Ham Croquetas: Not exactly something you’d only find at a tapas restaurant, croquettes can be found nearly everywhere from your local pub or tapas snacks to a family restaurant. These tasted like normal, well-made croquettes flavored by the hearty ham bits. Imagine adding a melted cheese centre! Or am I just getting carried away now…? 🙂
Chickpeas, Spinach and Bacon: I’m really starting to like this spinach and meat combination that first came up in the tortilla. With the kind of “blank canvas” taste that chickpeas and potatoes offer, the added salty/spicy meat with vegetable to balance it out, transforms all three into a wonderful combined taste! These trio of ingredients are some of my favorites across the board… was this dish destined for me?
Crushed Marinated Olives: Don’t expect anything else when you order this! All you’re going to get is a big bowl of… well, crushed marinated olives! This dish demonstrates perfectly how eating tapas alone can present difficulties; without at least one friend to help share this with, finishing this entire bowl of olives would be a challenge… no matter how nice they are.
Crispy Shrimps with Chili: If you’re hardcore you could eat the shrimp with its shell on because that’s how crispy these shrimps were! But if you’re not the shrimp terminator, then get ready to get your fingers messy with peeling these insanely tasty shrimp. Once you’ve de-shelled your shrimp, be sure to dip it into the clump of remaining shrimp gelled together by this amazing creamy chili/herbs/spices sauce. Be prepared to be very sad when you run out of shrimp (and sauce, as you will inevitably dip things into the leftover sauce).
Pan con Tomate: Meaning “bread with tomato”, this tapas was, unfortunately, as boring as its name. Whereas a tomato tapenade with its characteristic power, intensity and flavorful essence could have been able to pull off a tostada just on its own; this sauce didn’t quite do it. In addition to being a little bit on the bland side (thank goodness for the herbs, though), the tomato sauce was too moist, ruining any of that lovely toasted crunch that the bread might have had.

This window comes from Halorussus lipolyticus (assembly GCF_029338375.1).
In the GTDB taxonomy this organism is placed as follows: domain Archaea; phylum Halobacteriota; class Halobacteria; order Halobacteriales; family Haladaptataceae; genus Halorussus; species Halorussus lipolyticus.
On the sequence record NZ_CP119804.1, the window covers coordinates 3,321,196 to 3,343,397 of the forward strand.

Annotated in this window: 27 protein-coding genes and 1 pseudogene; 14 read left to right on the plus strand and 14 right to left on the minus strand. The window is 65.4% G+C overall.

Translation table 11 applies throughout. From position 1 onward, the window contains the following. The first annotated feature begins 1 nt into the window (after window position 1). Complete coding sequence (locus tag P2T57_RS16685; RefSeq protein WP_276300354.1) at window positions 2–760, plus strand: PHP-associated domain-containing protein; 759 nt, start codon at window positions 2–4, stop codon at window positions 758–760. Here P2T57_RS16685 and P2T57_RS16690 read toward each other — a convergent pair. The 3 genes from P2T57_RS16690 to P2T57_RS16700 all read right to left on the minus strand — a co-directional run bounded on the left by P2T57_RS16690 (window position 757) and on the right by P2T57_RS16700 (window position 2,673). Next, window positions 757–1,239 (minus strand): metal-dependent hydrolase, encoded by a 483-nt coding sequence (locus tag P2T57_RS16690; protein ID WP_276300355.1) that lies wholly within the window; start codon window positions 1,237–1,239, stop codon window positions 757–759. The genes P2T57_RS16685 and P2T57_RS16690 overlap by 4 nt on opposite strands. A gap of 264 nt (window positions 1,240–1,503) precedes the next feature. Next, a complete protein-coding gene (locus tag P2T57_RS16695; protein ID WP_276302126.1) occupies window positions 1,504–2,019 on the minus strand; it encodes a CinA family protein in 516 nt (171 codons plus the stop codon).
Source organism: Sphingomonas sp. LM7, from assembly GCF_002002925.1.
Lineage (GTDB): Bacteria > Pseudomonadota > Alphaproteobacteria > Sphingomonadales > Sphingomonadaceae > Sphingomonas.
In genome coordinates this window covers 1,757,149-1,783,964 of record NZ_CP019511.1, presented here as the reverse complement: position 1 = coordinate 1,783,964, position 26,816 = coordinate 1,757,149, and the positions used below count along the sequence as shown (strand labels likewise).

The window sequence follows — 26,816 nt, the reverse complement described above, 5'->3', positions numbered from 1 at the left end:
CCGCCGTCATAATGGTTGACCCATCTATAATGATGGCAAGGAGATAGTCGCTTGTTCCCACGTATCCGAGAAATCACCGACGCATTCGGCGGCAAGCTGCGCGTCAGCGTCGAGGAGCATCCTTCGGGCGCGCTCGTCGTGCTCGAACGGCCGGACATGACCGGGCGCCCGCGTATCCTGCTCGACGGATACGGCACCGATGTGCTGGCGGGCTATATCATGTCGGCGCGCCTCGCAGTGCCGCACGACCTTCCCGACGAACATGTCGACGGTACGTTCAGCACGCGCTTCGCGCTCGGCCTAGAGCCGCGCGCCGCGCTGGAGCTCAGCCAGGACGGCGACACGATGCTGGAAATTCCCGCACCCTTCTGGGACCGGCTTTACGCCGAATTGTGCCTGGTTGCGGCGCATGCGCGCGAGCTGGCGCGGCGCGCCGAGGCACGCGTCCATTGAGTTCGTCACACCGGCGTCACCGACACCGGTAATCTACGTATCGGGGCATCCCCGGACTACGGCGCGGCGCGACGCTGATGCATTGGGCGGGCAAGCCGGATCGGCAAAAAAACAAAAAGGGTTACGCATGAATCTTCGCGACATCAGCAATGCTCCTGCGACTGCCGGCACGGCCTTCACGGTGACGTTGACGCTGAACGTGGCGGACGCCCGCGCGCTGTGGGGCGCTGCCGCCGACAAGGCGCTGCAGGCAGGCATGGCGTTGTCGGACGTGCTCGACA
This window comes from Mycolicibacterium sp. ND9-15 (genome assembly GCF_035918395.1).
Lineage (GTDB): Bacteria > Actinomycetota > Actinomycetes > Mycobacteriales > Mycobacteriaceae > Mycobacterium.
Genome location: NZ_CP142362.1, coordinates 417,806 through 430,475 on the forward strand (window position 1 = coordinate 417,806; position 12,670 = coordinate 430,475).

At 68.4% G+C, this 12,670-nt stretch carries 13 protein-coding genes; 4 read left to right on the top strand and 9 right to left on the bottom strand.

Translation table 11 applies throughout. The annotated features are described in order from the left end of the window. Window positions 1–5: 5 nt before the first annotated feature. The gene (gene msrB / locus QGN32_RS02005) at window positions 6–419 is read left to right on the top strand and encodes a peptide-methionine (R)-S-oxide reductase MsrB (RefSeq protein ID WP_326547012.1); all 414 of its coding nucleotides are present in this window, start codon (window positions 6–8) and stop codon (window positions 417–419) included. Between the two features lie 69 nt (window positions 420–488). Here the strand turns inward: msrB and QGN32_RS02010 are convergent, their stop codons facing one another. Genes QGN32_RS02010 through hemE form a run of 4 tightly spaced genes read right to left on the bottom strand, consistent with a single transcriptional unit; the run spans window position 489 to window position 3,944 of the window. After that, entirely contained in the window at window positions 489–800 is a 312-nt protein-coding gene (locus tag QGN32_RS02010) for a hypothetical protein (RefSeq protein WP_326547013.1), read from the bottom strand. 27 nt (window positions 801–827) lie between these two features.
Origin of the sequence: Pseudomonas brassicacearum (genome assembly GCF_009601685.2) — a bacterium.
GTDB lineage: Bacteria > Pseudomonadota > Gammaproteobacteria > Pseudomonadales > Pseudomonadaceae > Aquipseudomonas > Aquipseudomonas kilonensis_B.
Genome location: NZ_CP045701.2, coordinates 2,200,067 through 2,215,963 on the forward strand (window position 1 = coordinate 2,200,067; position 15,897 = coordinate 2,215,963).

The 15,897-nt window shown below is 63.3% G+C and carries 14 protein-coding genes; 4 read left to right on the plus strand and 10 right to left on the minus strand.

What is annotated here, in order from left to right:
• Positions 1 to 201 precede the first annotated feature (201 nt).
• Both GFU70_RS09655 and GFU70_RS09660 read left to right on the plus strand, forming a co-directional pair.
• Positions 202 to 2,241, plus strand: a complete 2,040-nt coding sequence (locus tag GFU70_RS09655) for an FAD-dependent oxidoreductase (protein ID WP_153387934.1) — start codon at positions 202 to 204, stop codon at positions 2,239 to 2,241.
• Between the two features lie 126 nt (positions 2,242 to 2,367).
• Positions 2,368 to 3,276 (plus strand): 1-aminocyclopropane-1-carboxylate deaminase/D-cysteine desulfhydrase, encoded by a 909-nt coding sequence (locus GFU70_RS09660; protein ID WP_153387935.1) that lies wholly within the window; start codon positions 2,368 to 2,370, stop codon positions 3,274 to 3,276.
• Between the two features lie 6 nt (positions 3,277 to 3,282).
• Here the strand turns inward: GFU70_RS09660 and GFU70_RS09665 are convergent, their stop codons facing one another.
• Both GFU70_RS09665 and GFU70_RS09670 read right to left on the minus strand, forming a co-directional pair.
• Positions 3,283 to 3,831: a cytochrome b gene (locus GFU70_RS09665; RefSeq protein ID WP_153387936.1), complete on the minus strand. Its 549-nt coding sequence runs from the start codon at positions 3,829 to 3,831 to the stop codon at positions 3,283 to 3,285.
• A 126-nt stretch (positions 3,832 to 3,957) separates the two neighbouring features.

Churros: Churros always look good. But they don’t always taste good. You have to get them fresh and just out of the frier in order to get the most out of them! If you can get them fresh (like ours were served at Tapeo Tapas) then indulge in the crispy dough batter that has been deep-fried in oil, and rained on with sugar. You can technically dip it in any sauce, or just use the chocolate one above. Dream you could make this at home to try more sauce options? Yeah, me too…
Custard: I can’t remember the name of this one anymore! It was very similar to a creme brûlée, but without the crispy burnt sugar “crust”. The lemon-hinted custard cream was lovely but… because it reminded me so much of creme brûlée, I found myself missing that thin crispy layer of melted sugar.
There is a Tapeo branch in Central (which I have not been to… yet) if you’re a near-Central dweller… but I doubt it will have the tranquility and comfort of the Sai Wan Ho branch, with its, albeit slightly blocked by passing cars, view of the channel between HK island and Kowloon side. 😉 In the evening, however, traffic is calm enough to make the Sai Wan Ho seating quiet enough for HK al fresco dining.
Insider tip? Both my friend Josephine and I ordered the house sangria; except Jo ordered hers without ice. Definitely order this signature Spanish drink with less or no ice to avoid watering down the seasoned and sassy sangria.
Thanks for reading!